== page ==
Friday, November 27th, 2009
Comment & analysis round-up
Quote of the day: “Well, you get what you deserve as a team, don’t you? We are where we are because we deserve to be there. And it is the same with Liverpool. We went out of the competition ourselves after the group stage a few years back . They haven’t performed well enough in the Champions League this season to get the results, as simple as that.” – Gary Neville.
Runner-up: “Benitez has shown he is the right man to take Liverpool forward. Now is the time for everybody here to stick together. We must be united to finish as high as possible in the Premier League. I am convinced that we will end up in the top four.” – Fernando Torres.
Today’s overview: Evertom’s failure to get their new stadium plans up and running is the most discussed story on a quiet Friday on the backpages. Avram Grant’s new Pompey role and theÂ World Cup 2018 bidÂ are also discussed.Â
Tony Cascarino casts his eye over Avram Grant’s apointment at Fratton Park. “It sounds odd, but taking charge of the bottom team is a perfect scenario for Avram Grant. He does not come with a great CV or big reputation but he will not have dressing-room dissent or big personalities to deal with at Portsmouth. The players will give him respect and try their best because they are worried about relegation and will want him to turn the club around. They are in no position to give him problems â€” Grant may not have achieved much in the game, but neither have his players.” The Sun report thatÂ Grant will be given funds to fight the drop.
Oliver Kay reveals in The Times that “Evertonâ€™s future could depend on neighbours Liverpool warming to the idea of a single stadium for the two Merseyside giants.” “It does not seem right that so much discussion of the sport these days centres on balance sheets, stadiums, sponsorship deals, investment searches, but these, increasingly, are the parameters in which the game takes place â€” a regrettable development in a city whose football heyday, in the mid-1980s, came when Merseyside was impoverished, but Everton and Liverpool somehow dominated the English game.”
David Conn suggests Everton are running out of options. “Everton’s spokesman Ian Ross described the Kirkby decision yesterday as ‘bitterly frustrating’, saying that the directors’ only motive in pursuing the new stadium had been to ‘improve the club’s financial position, attract investment and provide more money for the manager’. For Everton, around Â£40m in debt, money to compete with the big clubs is becoming harder to find, and yesterday morning Moyes and Kenwright woke up to the knowledge that Kirkby, as a solution, is over.”
Ian Herbert also frets over the future of Everton. “All is not lost. An important part of Everton’s pitch to prospective investors is their presence as founder members of the Football League; a Rolls-Royce club who fill the stadium they have. But all told, the timing of Sunday’s game has dark ironic significance given the events of the past 48 hours â€“ and the fact that it was a rent rise proposed in 1892 by John Houlding, who became Liverpool’s first director, which forced the first players of Everton to leave Anfield and form their own club in the first place.”
Steven Howard takes the oportunity to bash Arsenal ahead of the clash with Chelsea on Sunday. “Just a dozen league games completed and Arsenal already face a match that could well define their season. Defeat by Chelsea at the Emirates on Sunday and the Gunners will trail the leaders by 11 points. For the sixth consecutive campaign, that should be it as far as the title is concerned. And we are not even into December. Their qualification for the Champions League knockout stage – from probably the easiest group of the lot, remember – cannot mask the fact it’s the same old Arsenal. A joy to watch, of course. But still flaky, inconsistent, a huge liability away from home and an unsolved problem in goal. And Arsene Wenger knows it.” Ahead of the London derby on Sunday, Steve Curry sat down with four ex-players to discuss old time.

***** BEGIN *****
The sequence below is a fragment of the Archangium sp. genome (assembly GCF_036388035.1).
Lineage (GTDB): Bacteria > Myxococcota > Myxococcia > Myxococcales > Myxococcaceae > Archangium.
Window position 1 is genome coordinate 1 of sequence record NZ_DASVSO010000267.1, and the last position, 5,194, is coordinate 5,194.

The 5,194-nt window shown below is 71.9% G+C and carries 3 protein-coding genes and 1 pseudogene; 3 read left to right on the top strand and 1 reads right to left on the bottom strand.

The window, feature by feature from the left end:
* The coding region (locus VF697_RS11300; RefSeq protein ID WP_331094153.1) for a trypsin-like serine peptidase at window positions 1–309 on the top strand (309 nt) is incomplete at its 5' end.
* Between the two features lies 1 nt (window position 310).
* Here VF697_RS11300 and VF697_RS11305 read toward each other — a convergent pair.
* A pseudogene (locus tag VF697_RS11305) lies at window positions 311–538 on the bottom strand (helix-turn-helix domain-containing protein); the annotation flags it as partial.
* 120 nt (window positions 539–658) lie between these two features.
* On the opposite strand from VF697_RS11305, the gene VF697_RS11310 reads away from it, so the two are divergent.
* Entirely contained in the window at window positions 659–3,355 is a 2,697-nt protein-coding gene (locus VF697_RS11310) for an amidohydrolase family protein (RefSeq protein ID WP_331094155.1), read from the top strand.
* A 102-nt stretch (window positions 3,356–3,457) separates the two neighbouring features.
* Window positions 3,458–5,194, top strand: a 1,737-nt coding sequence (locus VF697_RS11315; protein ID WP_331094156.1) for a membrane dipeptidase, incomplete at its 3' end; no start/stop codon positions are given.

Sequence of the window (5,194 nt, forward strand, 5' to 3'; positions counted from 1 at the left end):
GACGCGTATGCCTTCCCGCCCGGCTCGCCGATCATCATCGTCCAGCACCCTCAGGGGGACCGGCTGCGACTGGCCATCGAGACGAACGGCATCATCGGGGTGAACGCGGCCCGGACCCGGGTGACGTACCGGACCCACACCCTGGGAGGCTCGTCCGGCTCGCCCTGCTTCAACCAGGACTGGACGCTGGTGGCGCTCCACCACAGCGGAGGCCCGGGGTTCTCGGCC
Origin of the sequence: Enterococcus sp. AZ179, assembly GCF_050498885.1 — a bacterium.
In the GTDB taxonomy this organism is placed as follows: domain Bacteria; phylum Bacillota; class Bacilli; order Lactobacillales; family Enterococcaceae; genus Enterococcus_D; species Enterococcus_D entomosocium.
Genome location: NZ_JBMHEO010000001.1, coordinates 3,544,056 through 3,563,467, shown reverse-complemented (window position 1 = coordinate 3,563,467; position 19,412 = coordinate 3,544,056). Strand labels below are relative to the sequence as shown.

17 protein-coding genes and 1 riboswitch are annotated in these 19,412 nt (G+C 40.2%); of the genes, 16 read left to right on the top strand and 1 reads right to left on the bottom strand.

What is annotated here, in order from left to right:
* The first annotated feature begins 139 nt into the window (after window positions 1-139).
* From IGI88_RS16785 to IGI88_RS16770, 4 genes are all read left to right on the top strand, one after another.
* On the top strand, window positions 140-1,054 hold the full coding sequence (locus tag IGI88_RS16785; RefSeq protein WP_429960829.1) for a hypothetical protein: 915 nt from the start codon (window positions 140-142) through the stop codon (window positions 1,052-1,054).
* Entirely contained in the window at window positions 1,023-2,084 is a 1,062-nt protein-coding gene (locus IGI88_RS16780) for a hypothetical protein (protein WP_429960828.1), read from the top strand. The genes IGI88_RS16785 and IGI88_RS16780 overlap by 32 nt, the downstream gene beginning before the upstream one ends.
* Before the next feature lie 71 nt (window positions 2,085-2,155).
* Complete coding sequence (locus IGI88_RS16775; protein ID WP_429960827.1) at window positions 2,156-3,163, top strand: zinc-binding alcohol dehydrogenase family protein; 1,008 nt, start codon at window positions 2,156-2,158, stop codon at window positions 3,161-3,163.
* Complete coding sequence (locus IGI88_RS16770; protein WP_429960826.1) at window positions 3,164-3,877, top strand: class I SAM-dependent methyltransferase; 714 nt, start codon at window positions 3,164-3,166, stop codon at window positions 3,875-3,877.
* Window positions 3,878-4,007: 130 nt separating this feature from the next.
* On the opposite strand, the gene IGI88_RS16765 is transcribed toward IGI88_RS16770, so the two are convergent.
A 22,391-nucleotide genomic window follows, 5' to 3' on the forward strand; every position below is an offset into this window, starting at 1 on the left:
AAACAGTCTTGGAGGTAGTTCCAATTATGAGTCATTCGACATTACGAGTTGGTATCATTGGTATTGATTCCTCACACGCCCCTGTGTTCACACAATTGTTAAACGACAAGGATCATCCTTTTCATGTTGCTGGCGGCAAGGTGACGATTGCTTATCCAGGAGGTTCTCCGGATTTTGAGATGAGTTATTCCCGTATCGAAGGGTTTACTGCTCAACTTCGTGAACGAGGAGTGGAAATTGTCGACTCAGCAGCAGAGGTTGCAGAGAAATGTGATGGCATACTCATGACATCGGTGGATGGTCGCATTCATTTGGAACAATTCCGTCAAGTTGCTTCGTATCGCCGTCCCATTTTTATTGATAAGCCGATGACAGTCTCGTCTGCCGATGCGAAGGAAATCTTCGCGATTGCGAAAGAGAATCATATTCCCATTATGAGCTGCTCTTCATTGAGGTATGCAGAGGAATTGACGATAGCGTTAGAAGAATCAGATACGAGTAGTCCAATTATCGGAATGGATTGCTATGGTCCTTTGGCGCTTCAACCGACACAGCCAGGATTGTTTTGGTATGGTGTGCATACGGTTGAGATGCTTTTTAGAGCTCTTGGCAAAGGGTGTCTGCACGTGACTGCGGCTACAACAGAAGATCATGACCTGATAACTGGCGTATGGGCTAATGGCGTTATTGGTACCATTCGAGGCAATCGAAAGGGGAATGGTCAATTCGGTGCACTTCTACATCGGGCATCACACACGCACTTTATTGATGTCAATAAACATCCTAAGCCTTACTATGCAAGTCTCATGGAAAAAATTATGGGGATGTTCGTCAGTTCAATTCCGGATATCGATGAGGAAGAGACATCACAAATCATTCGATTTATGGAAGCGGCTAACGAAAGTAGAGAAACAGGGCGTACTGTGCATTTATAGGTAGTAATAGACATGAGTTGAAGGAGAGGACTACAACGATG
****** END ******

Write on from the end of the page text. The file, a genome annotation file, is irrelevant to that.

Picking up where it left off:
David Bond urges English football to grow up to get the 2018 World Cup bid back on track. “By 2018 it will be 52 years since England last hosted the tournament. Over the next 12 months in the countdown to the Fifa vote, fans across the country will begin to focus on the very real possibility of seeing the world’s finest, the players of Brazil, Argentina and Spain, on their doorstep. But unless the men running the bid cast aside their petty differences and pull together the country is likely to face an even longer wait.”
The lead article in the Daily Mail sees Matt Lawton reveal: “John Terry has scored a massive PR own goal by attempting to cash in on his status as England captain ahead of the World Cup. Masterminded by a small marketing company in Enfield, Terry has been presented as someone desperate to maximise his earning potential with a series of embarrassing, if mostly correct, boasts. Terry, who already commands a salary in the region of Â£170,000 a week at Chelsea, could even incur the wrath of FIFA for being associated with the use of their World Cup logo in the email that was circulated yesterday around the sports business community.Leading international brands are normally charged millions by football’s world governing body to endorse their products with the FIFA World Cup logo.” Also on England, the Daily Mail reveal that a friendly match with Argentina is being lined up for March.
The main story in The Sun this morning is reported by Neil Custis: “Nemanja Vidic has been told to forget about a new contract until 2011. And that could spark a summer move to Barcelona.” United have signed a player according to The Sun, Cardiff’s 17-year-old defender Adam Matthews.